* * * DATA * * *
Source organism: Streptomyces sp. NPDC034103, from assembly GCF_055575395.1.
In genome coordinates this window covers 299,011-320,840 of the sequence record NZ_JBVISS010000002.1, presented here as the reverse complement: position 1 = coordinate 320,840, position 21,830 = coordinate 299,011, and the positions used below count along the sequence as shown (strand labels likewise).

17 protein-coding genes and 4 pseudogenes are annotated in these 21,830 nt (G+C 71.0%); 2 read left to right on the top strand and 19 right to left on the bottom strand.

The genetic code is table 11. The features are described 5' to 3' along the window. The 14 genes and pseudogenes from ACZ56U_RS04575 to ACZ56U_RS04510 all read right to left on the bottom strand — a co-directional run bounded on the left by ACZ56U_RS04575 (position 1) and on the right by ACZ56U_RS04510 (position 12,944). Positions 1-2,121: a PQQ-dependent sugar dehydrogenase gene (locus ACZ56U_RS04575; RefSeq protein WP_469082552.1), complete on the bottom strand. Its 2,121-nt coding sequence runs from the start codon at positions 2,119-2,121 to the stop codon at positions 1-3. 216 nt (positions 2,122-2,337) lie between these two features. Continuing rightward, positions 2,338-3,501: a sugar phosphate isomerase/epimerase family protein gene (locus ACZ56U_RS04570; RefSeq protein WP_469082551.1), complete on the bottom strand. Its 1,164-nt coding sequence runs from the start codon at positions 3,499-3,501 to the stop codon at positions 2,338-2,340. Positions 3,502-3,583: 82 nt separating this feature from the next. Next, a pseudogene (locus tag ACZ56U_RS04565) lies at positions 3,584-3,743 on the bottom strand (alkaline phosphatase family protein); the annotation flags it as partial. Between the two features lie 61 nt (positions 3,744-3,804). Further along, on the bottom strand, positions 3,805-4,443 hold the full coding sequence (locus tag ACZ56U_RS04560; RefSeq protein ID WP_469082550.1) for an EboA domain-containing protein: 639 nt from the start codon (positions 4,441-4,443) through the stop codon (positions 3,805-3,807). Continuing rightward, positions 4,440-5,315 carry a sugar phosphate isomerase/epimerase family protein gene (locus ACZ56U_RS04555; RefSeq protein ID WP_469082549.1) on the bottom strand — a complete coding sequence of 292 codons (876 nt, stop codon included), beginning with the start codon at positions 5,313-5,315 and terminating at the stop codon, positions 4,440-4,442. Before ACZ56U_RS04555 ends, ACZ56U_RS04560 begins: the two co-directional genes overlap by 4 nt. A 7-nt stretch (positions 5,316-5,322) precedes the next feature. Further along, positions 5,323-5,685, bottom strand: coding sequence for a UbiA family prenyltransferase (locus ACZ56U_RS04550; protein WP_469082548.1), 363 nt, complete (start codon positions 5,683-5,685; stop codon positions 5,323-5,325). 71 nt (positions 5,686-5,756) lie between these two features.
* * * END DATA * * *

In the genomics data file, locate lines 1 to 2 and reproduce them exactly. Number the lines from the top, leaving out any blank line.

Source organism: Streptomyces sp. NPDC034103, from assembly GCF_055575395.1.
In genome coordinates this window covers 299,011-320,840 of the sequence record NZ_JBVISS010000002.1, presented here as the reverse complement: position 1 = coordinate 320,840, position 21,830 = coordinate 299,011, and the positions used below count along the sequence as shown (strand labels likewise).